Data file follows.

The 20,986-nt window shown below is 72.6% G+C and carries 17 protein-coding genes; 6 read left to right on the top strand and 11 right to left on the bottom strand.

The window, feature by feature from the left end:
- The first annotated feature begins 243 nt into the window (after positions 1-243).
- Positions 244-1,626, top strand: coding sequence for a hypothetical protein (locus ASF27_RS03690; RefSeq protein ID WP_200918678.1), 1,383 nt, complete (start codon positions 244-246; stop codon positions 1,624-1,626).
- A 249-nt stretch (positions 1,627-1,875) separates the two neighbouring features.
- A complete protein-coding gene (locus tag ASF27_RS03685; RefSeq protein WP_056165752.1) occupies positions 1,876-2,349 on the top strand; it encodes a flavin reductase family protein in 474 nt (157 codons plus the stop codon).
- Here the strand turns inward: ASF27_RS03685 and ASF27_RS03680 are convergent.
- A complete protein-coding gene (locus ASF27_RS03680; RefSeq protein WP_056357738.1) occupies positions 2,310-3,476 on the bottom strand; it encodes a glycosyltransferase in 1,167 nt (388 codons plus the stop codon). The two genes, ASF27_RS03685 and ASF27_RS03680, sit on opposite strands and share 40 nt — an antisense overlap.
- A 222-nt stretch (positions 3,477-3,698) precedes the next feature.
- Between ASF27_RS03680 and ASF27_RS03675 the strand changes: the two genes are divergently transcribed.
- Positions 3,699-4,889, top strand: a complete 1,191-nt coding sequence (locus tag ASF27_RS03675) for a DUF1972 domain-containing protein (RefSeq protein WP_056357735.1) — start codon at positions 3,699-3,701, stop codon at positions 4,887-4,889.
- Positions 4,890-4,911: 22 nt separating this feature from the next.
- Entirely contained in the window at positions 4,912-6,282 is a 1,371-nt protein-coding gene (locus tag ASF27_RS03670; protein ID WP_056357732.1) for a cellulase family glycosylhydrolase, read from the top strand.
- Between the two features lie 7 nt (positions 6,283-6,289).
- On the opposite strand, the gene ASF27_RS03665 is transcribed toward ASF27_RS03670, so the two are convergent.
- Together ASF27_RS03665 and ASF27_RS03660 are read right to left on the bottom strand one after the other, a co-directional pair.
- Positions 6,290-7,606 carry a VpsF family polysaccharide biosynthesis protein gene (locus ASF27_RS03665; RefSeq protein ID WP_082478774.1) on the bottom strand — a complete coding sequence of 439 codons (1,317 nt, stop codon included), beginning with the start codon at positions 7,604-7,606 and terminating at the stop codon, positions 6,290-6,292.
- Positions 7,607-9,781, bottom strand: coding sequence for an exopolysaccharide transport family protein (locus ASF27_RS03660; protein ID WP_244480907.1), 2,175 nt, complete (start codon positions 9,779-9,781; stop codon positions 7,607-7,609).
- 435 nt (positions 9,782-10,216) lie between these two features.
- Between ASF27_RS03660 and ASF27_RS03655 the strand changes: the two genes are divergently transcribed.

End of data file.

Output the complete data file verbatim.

The 20,986-nt window shown below is 72.6% G+C and carries 17 protein-coding genes; 6 read left to right on the top strand and 11 right to left on the bottom strand.

The window, feature by feature from the left end:
- The first annotated feature begins 243 nt into the window (after positions 1-243).
- Positions 244-1,626, top strand: coding sequence for a hypothetical protein (locus ASF27_RS03690; RefSeq protein ID WP_200918678.1), 1,383 nt, complete (start codon positions 244-246; stop codon positions 1,624-1,626).
- A 249-nt stretch (positions 1,627-1,875) separates the two neighbouring features.
- A complete protein-coding gene (locus tag ASF27_RS03685; RefSeq protein WP_056165752.1) occupies positions 1,876-2,349 on the top strand; it encodes a flavin reductase family protein in 474 nt (157 codons plus the stop codon).
- Here the strand turns inward: ASF27_RS03685 and ASF27_RS03680 are convergent.
- A complete protein-coding gene (locus ASF27_RS03680; RefSeq protein WP_056357738.1) occupies positions 2,310-3,476 on the bottom strand; it encodes a glycosyltransferase in 1,167 nt (388 codons plus the stop codon). The two genes, ASF27_RS03685 and ASF27_RS03680, sit on opposite strands and share 40 nt — an antisense overlap.
- A 222-nt stretch (positions 3,477-3,698) precedes the next feature.
- Between ASF27_RS03680 and ASF27_RS03675 the strand changes: the two genes are divergently transcribed.
- Positions 3,699-4,889, top strand: a complete 1,191-nt coding sequence (locus tag ASF27_RS03675) for a DUF1972 domain-containing protein (RefSeq protein WP_056357735.1) — start codon at positions 3,699-3,701, stop codon at positions 4,887-4,889.
- Positions 4,890-4,911: 22 nt separating this feature from the next.
- Entirely contained in the window at positions 4,912-6,282 is a 1,371-nt protein-coding gene (locus tag ASF27_RS03670; protein ID WP_056357732.1) for a cellulase family glycosylhydrolase, read from the top strand.
- Between the two features lie 7 nt (positions 6,283-6,289).
- On the opposite strand, the gene ASF27_RS03665 is transcribed toward ASF27_RS03670, so the two are convergent.
- Together ASF27_RS03665 and ASF27_RS03660 are read right to left on the bottom strand one after the other, a co-directional pair.
- Positions 6,290-7,606 carry a VpsF family polysaccharide biosynthesis protein gene (locus ASF27_RS03665; RefSeq protein ID WP_082478774.1) on the bottom strand — a complete coding sequence of 439 codons (1,317 nt, stop codon included), beginning with the start codon at positions 7,604-7,606 and terminating at the stop codon, positions 6,290-6,292.
- Positions 7,607-9,781, bottom strand: coding sequence for an exopolysaccharide transport family protein (locus ASF27_RS03660; protein ID WP_244480907.1), 2,175 nt, complete (start codon positions 9,779-9,781; stop codon positions 7,607-7,609).
- 435 nt (positions 9,782-10,216) lie between these two features.
- Between ASF27_RS03660 and ASF27_RS03655 the strand changes: the two genes are divergently transcribed.